Just like the engine, the clutches and belt also require a thorough warm-up before the ride. This is especially important if you store your sled outside.

This is because in the cold weather the belt is frozen stiff. If you skip the warm-up, you risk damaging the belt.

To warm up a snowmobile belt, lift the rear of the sled and place it on a stand. Then start the engine and let the track rotate for a couple of turns. Don’t apply a lot of throttle!

In this way, you can not only make sure that the track is not frozen, but you can also warm up the belt, the clutches, and the track as well.

That’s why manufacturers recommend this process as part of the pre-ride inspection.

Wrong Storage

Improper summer storage can also significantly shorten the life of the drive belt. If you store your sled for a long time, it can change shape from sitting too long.

What should you do with the drive belt before storing your snowmobile?

Before you store your snowmobile for the summer, it’s wise to remove the belt and store it separately. This only applies if you do not plan to start your sled for a couple of months. If you can start its engine regularly during the off-season, then it’s better to leave the belt on. This is because staring the sled without the belt is definitely not recommended!

Why Does Your Snowmobile Belt Squeal?

If your snowmobile belt squeals, it indicates improper clutch settings. In most cases the belt tension is too tight. New belts are also prone to squealing until they are broken in. Another problem could be that the clutch is dirty. Give it a thorough cleaning and the noise is likely to disappear.

If you’ve installed the wrong belt, it can also squeal or generate various odd noises. Make sure you’ve purchased the correct replacement belt!

Also, keep in mind that belts sometimes squeal without any particular reason. This annoying noise may appear randomly based on the ambient temperature and the humidity.

But a quick check of the belt tension never hurts. Let’s see how to check and adjust the tension on a snowmobile belt!

How do You Adjust the Tension on a Snowmobile Belt?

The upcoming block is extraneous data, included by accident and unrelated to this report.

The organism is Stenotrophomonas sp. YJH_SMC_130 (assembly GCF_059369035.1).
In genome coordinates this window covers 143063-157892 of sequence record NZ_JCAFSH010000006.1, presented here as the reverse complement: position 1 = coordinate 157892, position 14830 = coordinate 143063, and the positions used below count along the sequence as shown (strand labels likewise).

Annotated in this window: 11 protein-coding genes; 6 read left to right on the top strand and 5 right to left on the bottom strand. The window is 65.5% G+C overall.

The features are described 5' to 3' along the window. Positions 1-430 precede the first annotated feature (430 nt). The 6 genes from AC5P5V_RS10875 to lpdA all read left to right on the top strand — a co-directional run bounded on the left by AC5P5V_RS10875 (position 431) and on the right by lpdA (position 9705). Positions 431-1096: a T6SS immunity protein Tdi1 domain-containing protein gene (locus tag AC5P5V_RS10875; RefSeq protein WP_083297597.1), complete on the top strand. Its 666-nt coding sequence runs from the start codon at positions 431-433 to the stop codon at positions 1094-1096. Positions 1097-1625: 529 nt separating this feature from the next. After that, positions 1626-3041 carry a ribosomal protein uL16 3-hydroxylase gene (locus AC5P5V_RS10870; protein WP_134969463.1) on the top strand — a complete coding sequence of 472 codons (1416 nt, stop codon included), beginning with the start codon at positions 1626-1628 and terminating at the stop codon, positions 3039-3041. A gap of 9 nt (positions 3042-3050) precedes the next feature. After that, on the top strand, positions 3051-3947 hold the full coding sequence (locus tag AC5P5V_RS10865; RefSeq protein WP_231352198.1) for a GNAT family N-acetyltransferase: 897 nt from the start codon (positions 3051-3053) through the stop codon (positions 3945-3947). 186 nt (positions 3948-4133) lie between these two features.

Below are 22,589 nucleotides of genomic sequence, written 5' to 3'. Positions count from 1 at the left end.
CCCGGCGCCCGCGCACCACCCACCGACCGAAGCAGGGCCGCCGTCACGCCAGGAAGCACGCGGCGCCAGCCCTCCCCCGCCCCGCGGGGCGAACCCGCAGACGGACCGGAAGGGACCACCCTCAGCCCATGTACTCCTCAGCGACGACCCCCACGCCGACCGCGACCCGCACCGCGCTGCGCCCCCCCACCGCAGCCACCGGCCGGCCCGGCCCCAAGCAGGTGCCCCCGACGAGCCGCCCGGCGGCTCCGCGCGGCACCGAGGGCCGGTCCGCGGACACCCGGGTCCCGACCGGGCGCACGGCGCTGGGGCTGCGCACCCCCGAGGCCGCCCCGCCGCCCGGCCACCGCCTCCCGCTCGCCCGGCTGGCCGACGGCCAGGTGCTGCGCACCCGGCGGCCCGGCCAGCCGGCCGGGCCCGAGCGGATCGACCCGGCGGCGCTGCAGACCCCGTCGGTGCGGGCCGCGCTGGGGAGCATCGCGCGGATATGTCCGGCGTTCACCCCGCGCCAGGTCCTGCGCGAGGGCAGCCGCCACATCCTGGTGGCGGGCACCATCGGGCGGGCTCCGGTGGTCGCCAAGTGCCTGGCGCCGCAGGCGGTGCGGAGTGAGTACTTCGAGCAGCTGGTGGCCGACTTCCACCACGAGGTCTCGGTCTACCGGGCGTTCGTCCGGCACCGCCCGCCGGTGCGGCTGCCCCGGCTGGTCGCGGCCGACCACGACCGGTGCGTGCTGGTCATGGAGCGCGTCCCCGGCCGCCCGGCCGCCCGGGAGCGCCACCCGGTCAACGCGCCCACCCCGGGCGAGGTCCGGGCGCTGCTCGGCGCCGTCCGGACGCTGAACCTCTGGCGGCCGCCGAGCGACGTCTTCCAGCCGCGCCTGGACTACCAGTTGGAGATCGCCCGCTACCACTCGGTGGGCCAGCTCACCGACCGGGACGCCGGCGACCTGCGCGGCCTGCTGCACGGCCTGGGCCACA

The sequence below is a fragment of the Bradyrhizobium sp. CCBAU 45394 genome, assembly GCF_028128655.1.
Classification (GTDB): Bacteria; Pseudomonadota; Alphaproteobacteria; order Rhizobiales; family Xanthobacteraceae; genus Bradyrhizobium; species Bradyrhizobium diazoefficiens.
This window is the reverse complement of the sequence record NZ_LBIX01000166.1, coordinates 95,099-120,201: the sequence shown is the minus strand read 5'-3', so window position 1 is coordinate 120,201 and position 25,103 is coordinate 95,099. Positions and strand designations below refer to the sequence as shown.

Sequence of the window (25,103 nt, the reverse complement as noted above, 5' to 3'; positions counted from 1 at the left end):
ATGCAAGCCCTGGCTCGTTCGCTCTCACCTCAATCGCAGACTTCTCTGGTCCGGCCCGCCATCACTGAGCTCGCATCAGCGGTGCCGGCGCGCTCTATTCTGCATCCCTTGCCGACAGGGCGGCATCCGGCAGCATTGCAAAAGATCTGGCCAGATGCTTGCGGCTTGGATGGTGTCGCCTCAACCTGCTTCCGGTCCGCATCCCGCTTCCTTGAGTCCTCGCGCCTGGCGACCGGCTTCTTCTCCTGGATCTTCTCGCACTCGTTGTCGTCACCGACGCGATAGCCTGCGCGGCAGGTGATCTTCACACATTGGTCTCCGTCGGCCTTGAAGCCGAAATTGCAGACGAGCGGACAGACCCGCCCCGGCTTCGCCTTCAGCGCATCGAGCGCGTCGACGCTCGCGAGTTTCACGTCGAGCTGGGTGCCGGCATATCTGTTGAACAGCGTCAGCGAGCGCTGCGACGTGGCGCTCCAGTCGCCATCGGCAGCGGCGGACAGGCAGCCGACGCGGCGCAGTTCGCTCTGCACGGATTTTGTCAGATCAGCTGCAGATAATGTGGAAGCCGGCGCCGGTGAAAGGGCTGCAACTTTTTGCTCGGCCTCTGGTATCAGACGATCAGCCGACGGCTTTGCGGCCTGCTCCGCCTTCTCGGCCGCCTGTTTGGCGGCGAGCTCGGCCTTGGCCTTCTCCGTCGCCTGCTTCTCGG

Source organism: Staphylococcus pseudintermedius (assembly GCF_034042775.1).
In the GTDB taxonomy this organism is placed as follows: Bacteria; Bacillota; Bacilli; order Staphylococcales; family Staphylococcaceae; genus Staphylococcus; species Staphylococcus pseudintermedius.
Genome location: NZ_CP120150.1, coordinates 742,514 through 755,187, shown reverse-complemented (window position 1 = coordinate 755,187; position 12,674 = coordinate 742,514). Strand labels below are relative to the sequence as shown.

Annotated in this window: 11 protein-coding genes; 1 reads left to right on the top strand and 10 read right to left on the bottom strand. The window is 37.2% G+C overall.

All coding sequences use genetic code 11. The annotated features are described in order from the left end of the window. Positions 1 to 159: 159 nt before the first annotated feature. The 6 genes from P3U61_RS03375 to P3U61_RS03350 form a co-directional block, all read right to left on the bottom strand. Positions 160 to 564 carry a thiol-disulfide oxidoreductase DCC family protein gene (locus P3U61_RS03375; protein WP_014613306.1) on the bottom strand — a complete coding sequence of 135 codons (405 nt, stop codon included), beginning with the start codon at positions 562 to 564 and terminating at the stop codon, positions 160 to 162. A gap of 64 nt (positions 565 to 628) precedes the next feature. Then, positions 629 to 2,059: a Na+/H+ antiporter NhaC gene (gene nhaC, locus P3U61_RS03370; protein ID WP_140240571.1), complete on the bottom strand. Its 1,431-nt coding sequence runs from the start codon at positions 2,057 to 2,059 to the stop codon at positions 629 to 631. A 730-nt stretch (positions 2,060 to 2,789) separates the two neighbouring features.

On most snowmobiles, you can adjust the belt tension by adjusting the secondary clutch. Simply put, you have to spread the sheaves out to loosen the belt. The exact procedure may vary from one sled to the next, as different models feature different secondary clutch designs. Some clutches have screws on their back while others feature a dial on their side. You can see the process of how to adjust the tension on the belt in this video:

How Tight Should a Snowmobile Belt be?

The general rule is that the belt on a snowmobile should be as tight as possible. On the other hand, it shouldn’t squeal or try to start the sled at idle. This means that adjusting the belt deflection on a snowmobile always requires some back and forth. Tighten the belt, then start the engine and listen to the noises. Repeat the process until the belt starts to squeal, then loosen it a little bit.

You can tighten the belt if you bring the sheaves closer on the secondary clutch. If you spread them apart, the belt will be looser.

When Should You Replace Your Snowmobile Belt?

Many experts say that you should replace the belt on your sled every year if you ride a lot. If you are a mountain sledder, you can’t go wrong if you replace your belt after 1,000-1,500 miles. When it comes to trail sleds, it’s also wise to install a new belt on them after every 2,000-3,000 miles. It makes sense to replace the belt annually or after a certain number of miles, regardless of how it looks. Are you wondering why?

This is because belts can go wrong in many ways, but in the worst case they can break or as they say, “blow up.”

Unfortunately, this often happens when sleds are moving at high speeds. It’s good to know that the belt spins around the same speed as the engine’s crankshaft.

This means that if the belt blows up at high speed, it can cause several types of additional damage, such as:

  • Bent belt guards
  • Broken or cracked belly pans/hoods
  • Ripped cables
  • Bent footrests
  • Other damage due to the high RPM

It’s good to know that a high-speed belt blow can over-rev the engine about 15,000+ RPM. Even if it lasts for a short moment, it may end in various types of damage on the engine’s internals.

So, the main reason why it’s worth replacing the belt before it blows up is to avoid all of this additional damage. Replacing the belt every year is like having insurance on your sled.

Moreover, a worn-out belt can significantly reduce the sled’s performance. Putting a new belt on helps to get the most out of its performance!

If your old belt is in a good shape, you can still use it as a spare belt.

The Importance of a Spare Snowmobile Belt

It could be a big hassle if your belt breaks in the middle of nowhere. This is when a spare belt comes in handy. It’s like a spare tire in your car!